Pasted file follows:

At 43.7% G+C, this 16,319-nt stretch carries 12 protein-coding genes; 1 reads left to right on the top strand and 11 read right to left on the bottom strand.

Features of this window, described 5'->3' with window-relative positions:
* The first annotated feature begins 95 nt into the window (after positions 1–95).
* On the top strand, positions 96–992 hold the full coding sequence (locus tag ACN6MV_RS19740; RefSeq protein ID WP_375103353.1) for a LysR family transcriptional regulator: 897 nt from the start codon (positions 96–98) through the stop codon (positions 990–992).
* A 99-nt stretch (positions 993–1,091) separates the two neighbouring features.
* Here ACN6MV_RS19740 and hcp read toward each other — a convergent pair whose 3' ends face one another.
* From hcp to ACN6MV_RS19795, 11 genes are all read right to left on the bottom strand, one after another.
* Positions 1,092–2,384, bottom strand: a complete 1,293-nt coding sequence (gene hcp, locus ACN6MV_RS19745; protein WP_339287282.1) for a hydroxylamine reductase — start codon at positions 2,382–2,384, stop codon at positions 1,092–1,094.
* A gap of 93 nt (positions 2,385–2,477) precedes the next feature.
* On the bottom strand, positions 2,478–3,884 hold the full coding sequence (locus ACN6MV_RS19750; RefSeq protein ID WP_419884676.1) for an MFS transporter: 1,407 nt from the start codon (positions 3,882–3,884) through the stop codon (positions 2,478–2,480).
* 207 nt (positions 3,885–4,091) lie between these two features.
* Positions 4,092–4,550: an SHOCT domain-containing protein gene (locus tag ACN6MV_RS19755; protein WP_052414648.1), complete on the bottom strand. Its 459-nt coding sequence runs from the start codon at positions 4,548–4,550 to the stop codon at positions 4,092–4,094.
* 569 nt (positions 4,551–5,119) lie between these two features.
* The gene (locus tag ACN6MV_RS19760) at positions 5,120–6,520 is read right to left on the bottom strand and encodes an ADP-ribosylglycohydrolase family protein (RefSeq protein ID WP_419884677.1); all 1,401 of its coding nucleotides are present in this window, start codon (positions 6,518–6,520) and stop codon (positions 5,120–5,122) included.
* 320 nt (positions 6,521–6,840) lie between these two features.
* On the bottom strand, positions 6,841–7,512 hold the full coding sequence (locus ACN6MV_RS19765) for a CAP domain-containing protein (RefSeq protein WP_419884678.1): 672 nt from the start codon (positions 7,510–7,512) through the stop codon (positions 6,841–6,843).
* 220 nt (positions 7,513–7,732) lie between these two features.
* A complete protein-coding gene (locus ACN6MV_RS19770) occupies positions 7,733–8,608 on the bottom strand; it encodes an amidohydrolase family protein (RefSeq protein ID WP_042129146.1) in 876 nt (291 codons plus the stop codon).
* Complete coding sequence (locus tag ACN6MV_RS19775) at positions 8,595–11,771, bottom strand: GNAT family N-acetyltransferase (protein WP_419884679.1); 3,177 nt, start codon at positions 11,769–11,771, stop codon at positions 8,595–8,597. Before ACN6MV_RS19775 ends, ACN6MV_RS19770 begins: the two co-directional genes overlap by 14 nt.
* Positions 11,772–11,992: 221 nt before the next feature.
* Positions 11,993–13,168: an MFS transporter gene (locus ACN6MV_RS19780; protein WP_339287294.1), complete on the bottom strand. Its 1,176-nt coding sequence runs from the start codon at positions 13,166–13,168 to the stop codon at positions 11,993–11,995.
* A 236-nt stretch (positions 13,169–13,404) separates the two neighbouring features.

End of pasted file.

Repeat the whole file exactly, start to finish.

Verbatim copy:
At 43.7% G+C, this 16,319-nt stretch carries 12 protein-coding genes; 1 reads left to right on the top strand and 11 read right to left on the bottom strand.

Features of this window, described 5'->3' with window-relative positions:
* The first annotated feature begins 95 nt into the window (after positions 1–95).
* On the top strand, positions 96–992 hold the full coding sequence (locus tag ACN6MV_RS19740; RefSeq protein ID WP_375103353.1) for a LysR family transcriptional regulator: 897 nt from the start codon (positions 96–98) through the stop codon (positions 990–992).
* A 99-nt stretch (positions 993–1,091) separates the two neighbouring features.
* Here ACN6MV_RS19740 and hcp read toward each other — a convergent pair whose 3' ends face one another.
* From hcp to ACN6MV_RS19795, 11 genes are all read right to left on the bottom strand, one after another.
* Positions 1,092–2,384, bottom strand: a complete 1,293-nt coding sequence (gene hcp, locus ACN6MV_RS19745; protein WP_339287282.1) for a hydroxylamine reductase — start codon at positions 2,382–2,384, stop codon at positions 1,092–1,094.
* A gap of 93 nt (positions 2,385–2,477) precedes the next feature.
* On the bottom strand, positions 2,478–3,884 hold the full coding sequence (locus ACN6MV_RS19750; RefSeq protein ID WP_419884676.1) for an MFS transporter: 1,407 nt from the start codon (positions 3,882–3,884) through the stop codon (positions 2,478–2,480).
* 207 nt (positions 3,885–4,091) lie between these two features.
* Positions 4,092–4,550: an SHOCT domain-containing protein gene (locus tag ACN6MV_RS19755; protein WP_052414648.1), complete on the bottom strand. Its 459-nt coding sequence runs from the start codon at positions 4,548–4,550 to the stop codon at positions 4,092–4,094.
* 569 nt (positions 4,551–5,119) lie between these two features.
* The gene (locus tag ACN6MV_RS19760) at positions 5,120–6,520 is read right to left on the bottom strand and encodes an ADP-ribosylglycohydrolase family protein (RefSeq protein ID WP_419884677.1); all 1,401 of its coding nucleotides are present in this window, start codon (positions 6,518–6,520) and stop codon (positions 5,120–5,122) included.
* 320 nt (positions 6,521–6,840) lie between these two features.
* On the bottom strand, positions 6,841–7,512 hold the full coding sequence (locus ACN6MV_RS19765) for a CAP domain-containing protein (RefSeq protein WP_419884678.1): 672 nt from the start codon (positions 7,510–7,512) through the stop codon (positions 6,841–6,843).
* 220 nt (positions 7,513–7,732) lie between these two features.
* A complete protein-coding gene (locus ACN6MV_RS19770) occupies positions 7,733–8,608 on the bottom strand; it encodes an amidohydrolase family protein (RefSeq protein ID WP_042129146.1) in 876 nt (291 codons plus the stop codon).
* Complete coding sequence (locus tag ACN6MV_RS19775) at positions 8,595–11,771, bottom strand: GNAT family N-acetyltransferase (protein WP_419884679.1); 3,177 nt, start codon at positions 11,769–11,771, stop codon at positions 8,595–8,597. Before ACN6MV_RS19775 ends, ACN6MV_RS19770 begins: the two co-directional genes overlap by 14 nt.
* Positions 11,772–11,992: 221 nt before the next feature.
* Positions 11,993–13,168: an MFS transporter gene (locus ACN6MV_RS19780; protein WP_339287294.1), complete on the bottom strand. Its 1,176-nt coding sequence runs from the start codon at positions 13,166–13,168 to the stop codon at positions 11,993–11,995.
* A 236-nt stretch (positions 13,169–13,404) separates the two neighbouring features.